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The online version of this article (https://doi.org/10.1007/s12671-018-0943-y) contains supplementary material, which is available to authorized users.
Dispositional mindfulness has been shown to protect against affective symptoms in the general population. However, little is known about whether and how these benefits may extend to a particularly high-risk period for affective distress—early parenthood. In this study, we tested within-person and between-person associations between maternal mindfulness and symptoms of anxiety and depression across the first 18 months postnatal. We further investigated whether mindfulness moderated the effect of life stress on mothers’ symptoms. Participants were 89 mothers aged 18–44 years (M = 27.01, SD = 5.39) from a larger longitudinal study on mother-infant stress regulation. Mothers completed measures of dispositional mindfulness, life stress, anxiety, and depression at 3, 6, 12, and 18 months postnatal. Hierarchical linear modeling was used to assess the associations between mindfulness and life stress and symptoms of both anxiety and depression over time. Absolute levels of maternal mindfulness predicted lower maternal depressive symptoms at 18 months (β = − 314, SE = .123, p = .013), and relative increases in mindfulness predicted concurrent decreases in anxiety (β = − .251, SE = .076, p = .002) and depressive symptoms (β = − .464, SE = .088, p < .001) across time points. There was no evidence for moderated effects; rather, life stress related independently to overall levels of anxiety (β = .495, SE = .170, p = .005) and depression (β = .341, SE = .147, p = .023) at 18 months. Implications for understanding mindfulness as a dynamic construct and potential applications to improving perinatal mental health are discussed.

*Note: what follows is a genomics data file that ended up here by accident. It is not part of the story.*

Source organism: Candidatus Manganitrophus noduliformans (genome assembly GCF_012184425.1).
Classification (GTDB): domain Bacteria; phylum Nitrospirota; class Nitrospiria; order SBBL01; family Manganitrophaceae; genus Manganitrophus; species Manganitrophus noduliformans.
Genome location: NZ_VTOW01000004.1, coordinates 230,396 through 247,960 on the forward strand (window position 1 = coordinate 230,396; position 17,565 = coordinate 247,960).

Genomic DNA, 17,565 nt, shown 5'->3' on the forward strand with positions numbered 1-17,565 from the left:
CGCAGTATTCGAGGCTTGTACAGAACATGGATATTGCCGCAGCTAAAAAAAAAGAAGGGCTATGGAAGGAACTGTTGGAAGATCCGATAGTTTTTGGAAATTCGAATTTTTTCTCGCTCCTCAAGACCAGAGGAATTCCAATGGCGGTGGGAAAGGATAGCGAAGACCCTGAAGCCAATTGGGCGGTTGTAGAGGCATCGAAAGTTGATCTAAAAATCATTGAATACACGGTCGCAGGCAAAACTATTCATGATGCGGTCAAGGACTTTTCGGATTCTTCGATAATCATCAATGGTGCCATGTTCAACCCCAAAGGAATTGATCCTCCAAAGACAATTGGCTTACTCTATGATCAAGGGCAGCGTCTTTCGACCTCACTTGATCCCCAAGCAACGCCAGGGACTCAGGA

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- Assessing the Impact of Mindfulness and Life Stress on Maternal Well-Being
Heidemarie K. Laurent
- Springer US